The Euphoria of Cold-Water Immersion in “Swimming Through”
The trio swim every morning at sunrise—even when the water is frigid. Hoffmann got the idea after hearing about another local open-water swimmer, a woman named Joan, who swam a circle in a slurry mix of ice and water one morning. This was in the fall of 2020, and Hoffmann was in the throes of a deep depression. Immersing herself in extremely cold water allowed Hoffmann to be in the present when her mind wouldn’t stop. “Everything that is wrong or stressful just dissipates,” she says in Samantha Sanders’s documentary “Swimming Through.” She invited Wagner and Hamill-Squiers to join her. “There was no big plan,” she told me, “it was just this beautiful ‘Let’s keep going if we can.’ ”
The morning ritual became “a reason to keep waking up,” Hoffmann says in the film. During the depths of the pandemic, when vaccines weren’t widely available and most people were still isolating at home, swimming gave the women a way to connect and turned them into friends. Hamill-Squiers had recently lost her husband, John, to covid. Ecstasy and grief intermingle as the women speak frankly about what they’re going through and also shriek and laugh, giddy from the endorphins. “Swimming is this marvelous antidote,” Hamill-Squiers says in the film. “You feel superhuman,” Wagner, who’s a cancer survivor, states. She recalls going into the water after she had finished chemo and radiation. “It just felt incredible. It was this feeling of just being not broken anymore,” she says.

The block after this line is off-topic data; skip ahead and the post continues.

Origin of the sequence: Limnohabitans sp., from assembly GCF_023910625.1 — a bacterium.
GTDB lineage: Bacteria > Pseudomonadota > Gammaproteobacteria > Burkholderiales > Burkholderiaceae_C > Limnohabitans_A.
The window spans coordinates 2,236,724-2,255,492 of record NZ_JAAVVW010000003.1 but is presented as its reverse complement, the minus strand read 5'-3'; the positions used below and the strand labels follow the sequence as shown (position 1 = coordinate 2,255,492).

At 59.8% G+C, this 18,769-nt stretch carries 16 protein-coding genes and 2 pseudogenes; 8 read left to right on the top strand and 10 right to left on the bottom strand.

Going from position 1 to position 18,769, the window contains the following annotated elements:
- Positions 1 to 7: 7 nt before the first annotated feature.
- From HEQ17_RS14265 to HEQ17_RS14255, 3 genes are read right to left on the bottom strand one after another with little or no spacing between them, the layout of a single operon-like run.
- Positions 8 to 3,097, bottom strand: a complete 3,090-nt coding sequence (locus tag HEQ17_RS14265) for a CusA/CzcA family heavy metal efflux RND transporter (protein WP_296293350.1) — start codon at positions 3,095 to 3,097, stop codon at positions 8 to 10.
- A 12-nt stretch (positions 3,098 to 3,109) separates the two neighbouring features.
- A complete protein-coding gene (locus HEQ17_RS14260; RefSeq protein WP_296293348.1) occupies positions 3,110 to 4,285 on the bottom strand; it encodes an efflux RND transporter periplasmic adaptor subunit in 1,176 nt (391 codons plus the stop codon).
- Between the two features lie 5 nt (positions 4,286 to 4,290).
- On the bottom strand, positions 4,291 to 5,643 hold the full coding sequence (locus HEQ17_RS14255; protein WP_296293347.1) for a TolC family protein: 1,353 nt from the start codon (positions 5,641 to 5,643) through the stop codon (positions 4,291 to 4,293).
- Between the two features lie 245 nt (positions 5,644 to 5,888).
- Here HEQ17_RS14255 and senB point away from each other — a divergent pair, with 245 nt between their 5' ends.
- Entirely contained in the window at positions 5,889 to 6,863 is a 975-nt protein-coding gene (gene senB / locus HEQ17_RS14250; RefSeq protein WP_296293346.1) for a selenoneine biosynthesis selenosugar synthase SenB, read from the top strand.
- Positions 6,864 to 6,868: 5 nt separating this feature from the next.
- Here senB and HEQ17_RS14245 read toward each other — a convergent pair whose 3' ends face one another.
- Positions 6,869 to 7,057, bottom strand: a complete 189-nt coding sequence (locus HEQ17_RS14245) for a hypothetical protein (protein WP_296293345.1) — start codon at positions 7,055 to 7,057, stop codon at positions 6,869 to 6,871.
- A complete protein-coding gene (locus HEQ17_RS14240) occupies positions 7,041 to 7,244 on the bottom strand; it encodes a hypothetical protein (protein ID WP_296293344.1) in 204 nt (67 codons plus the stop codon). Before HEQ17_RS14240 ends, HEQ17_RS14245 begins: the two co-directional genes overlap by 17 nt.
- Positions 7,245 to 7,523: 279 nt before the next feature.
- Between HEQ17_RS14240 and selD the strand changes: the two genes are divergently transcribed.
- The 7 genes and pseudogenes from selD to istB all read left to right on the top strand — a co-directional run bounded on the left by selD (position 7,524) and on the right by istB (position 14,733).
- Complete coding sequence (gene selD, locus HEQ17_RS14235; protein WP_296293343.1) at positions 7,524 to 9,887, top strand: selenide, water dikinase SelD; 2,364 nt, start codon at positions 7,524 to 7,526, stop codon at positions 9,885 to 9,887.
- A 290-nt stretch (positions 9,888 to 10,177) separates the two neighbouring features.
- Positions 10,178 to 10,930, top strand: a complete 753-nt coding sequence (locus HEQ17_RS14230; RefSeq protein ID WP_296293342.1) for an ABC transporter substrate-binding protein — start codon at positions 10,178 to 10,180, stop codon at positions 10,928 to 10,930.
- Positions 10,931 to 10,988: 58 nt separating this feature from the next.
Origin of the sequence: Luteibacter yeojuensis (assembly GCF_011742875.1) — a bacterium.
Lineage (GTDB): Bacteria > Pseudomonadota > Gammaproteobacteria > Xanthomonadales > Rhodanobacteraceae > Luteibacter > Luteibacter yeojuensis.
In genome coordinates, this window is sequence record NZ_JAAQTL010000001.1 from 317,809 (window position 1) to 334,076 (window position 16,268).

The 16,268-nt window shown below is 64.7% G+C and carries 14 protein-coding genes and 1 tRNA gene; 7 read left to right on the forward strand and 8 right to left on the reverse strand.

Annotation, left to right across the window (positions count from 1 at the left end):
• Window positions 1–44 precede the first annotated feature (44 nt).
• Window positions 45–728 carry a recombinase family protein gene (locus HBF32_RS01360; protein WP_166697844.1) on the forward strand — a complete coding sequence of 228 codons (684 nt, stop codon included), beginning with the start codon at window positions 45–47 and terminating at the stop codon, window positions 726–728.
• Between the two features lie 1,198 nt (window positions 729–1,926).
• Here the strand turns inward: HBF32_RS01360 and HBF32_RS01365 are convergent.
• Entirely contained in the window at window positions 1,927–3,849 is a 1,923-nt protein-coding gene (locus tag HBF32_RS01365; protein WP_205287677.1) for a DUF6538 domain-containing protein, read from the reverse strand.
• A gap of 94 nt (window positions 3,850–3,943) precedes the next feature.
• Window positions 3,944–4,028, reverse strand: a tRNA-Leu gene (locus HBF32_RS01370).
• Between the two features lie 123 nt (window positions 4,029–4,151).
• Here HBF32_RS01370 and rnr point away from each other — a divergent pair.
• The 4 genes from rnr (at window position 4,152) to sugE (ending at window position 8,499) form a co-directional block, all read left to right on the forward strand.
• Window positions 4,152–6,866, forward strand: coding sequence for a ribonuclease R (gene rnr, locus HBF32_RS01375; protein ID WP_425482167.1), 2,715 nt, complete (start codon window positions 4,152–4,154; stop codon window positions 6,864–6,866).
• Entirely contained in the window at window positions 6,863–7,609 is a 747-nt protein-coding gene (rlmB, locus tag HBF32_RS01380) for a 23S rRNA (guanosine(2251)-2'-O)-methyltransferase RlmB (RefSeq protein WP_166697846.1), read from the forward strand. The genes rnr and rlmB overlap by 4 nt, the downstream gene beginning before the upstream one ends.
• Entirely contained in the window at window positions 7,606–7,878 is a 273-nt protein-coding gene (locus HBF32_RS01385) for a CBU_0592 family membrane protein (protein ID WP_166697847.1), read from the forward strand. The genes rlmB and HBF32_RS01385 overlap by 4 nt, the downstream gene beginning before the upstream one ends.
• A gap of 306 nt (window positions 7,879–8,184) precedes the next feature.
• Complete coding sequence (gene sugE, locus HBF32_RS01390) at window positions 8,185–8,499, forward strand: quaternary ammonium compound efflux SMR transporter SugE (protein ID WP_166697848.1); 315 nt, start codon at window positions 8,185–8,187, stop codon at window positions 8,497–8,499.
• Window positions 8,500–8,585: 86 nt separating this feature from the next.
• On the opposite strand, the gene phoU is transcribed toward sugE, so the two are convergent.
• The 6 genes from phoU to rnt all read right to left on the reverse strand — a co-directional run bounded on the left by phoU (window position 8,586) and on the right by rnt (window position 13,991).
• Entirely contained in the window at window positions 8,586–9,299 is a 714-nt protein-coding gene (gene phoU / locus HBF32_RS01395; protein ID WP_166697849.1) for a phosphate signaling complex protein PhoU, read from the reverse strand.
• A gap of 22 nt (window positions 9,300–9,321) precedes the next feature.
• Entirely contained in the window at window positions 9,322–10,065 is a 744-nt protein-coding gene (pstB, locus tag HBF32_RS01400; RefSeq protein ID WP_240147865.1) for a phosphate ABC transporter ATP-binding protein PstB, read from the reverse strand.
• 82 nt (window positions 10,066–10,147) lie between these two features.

As the weather cooled, the women were unwilling to stop swimming or seeing one another every morning; they powered through as the leaves fell and the lake began to freeze. They took precautions: wearing waterproof gloves to protect their hands (Wagner describes breaking ice with her stroke and seeing it re-form behind her), avoiding wetsuits because they take too long to remove and the air chill can be dangerous (the coldest day they swam, the air temperature was minus twenty degrees), and getting out after only a few minutes in the water no matter how comfortable they feel (in some cases of hypothermia, you start to feel really warm). Despite the challenges, the plunges were well worth it to the women. “No matter how you’re feeling when you get in, you always feel good when you get out,” Hoffmann told me.
Sanders began photographing Lake Michigan during a polar vortex in 2015. She became fascinated by the ice formations on the surface of the water and in surrounding trees. In February, 2021, she read a Chicago Tribune article about Hoffmann, Wagner, and Hamill-Squiers. She was struck by a short clip of Hoffmann out on the ice, dressed in a two-piece and wielding a mallet. “I was just, like, ‘This is the most beautiful, amazing thing I’ve ever seen,’ ” she told me. The women’s need to swim every morning in order to cope with the isolation and stress of the pandemic resonated with her: she had been out photographing the lake at sunrise each morning in her own attempt to cope. The film captures the wild beauty of the landscape and also the emotional interiority of its subjects. Underwater footage of the swimmers creates intimacy; drone footage of the frozen lake engenders awe. But it is the quiet, matter-of-fact shots of the swimmers’ dedicated preparations that have the most power: winter accessories laid out on a bench, Hoffmann filling a thermos with hot water in the pre-dawn dark in her kitchen, the frigid walk down to the lake. Sanders’s reverence for the women, and their friendship, comes through. In one of the film’s final images, the three women clamber into a small hole in the ice and float side by side, beaming, for as long as they can bear it.